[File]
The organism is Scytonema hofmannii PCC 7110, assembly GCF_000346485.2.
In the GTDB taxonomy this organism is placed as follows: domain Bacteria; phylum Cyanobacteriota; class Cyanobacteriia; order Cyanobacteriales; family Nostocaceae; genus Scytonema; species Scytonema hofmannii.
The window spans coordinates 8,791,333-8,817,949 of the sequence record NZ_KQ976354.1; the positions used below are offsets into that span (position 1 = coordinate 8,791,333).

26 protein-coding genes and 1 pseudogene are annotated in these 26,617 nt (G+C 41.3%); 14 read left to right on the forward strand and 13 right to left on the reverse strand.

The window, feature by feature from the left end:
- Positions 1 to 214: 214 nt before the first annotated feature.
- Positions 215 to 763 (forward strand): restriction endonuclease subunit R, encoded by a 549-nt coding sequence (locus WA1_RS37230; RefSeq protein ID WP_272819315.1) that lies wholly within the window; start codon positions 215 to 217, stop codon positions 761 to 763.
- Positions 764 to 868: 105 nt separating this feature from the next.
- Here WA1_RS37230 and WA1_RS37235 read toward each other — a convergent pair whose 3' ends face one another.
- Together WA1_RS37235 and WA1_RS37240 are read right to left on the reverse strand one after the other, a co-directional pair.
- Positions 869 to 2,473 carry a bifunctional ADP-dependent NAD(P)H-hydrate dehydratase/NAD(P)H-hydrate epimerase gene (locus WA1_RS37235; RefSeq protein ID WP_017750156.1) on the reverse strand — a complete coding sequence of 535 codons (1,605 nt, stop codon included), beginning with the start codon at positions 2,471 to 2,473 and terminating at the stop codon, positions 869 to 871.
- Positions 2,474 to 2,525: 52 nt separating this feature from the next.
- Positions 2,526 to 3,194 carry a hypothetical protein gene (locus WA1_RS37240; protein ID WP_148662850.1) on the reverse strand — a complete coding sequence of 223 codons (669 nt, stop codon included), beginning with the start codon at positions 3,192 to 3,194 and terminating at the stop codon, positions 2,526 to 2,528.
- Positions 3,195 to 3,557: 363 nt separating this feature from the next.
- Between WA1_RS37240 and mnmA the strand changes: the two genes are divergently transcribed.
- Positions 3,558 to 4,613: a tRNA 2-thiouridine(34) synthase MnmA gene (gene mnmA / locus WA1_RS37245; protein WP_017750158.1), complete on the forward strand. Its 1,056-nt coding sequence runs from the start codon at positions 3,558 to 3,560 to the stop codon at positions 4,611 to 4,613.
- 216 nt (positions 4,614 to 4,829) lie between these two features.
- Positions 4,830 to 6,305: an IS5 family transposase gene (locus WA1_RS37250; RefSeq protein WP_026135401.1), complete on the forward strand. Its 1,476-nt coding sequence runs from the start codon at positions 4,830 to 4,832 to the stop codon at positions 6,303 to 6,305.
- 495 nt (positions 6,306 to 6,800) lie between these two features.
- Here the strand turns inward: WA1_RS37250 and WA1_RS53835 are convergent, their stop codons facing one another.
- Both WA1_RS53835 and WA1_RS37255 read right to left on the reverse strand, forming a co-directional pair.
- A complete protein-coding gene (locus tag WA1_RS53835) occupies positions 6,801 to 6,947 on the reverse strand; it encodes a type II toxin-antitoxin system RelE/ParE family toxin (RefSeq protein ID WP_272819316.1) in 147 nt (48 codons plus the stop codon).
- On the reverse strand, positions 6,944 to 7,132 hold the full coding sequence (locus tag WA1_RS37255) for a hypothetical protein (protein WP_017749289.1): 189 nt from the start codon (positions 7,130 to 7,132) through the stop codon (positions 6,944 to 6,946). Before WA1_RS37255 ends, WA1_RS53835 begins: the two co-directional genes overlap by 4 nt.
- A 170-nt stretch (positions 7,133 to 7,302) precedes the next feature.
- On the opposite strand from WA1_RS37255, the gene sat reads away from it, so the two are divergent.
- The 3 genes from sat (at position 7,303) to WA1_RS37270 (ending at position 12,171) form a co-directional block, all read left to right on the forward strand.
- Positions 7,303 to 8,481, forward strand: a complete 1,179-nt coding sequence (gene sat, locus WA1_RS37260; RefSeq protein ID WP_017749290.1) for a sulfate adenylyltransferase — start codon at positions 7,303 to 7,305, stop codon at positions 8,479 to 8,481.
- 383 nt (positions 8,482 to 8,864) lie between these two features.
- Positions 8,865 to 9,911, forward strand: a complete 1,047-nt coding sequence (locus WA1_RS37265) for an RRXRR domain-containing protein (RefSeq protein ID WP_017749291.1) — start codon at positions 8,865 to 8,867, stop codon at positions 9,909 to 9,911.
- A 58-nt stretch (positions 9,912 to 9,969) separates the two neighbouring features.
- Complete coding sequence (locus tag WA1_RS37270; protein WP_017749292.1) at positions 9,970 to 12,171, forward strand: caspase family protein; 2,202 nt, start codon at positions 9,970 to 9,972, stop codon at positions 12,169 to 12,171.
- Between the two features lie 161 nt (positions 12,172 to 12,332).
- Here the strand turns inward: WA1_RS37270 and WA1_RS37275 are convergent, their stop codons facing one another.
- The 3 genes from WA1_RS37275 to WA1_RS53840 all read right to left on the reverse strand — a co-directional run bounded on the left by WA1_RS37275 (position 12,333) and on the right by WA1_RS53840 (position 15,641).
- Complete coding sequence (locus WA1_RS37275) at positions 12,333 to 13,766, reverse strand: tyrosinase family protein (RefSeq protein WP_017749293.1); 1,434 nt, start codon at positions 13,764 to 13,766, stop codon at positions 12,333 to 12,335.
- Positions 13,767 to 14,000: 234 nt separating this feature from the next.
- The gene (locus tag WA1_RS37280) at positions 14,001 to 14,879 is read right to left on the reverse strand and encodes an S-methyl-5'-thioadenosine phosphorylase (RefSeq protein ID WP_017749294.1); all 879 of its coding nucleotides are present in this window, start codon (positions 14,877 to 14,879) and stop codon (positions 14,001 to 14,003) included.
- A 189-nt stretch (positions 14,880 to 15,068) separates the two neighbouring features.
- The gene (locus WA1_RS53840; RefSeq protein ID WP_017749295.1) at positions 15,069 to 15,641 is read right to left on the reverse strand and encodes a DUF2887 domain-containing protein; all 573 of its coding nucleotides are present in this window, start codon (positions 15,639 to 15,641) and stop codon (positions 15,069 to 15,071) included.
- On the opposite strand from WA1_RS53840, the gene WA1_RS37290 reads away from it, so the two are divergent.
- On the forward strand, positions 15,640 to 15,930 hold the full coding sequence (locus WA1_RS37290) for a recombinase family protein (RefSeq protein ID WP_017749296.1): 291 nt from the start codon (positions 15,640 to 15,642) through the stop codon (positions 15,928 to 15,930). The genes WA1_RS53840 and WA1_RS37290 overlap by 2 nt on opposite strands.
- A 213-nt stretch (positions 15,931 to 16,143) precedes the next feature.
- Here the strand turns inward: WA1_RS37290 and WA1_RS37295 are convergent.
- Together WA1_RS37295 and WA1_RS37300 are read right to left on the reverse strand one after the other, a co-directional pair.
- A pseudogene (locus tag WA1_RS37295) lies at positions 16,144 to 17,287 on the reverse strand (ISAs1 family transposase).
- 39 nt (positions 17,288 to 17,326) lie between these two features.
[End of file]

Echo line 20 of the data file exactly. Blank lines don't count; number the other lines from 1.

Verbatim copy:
- Here the strand turns inward: WA1_RS37250 and WA1_RS53835 are convergent, their stop codons facing one another.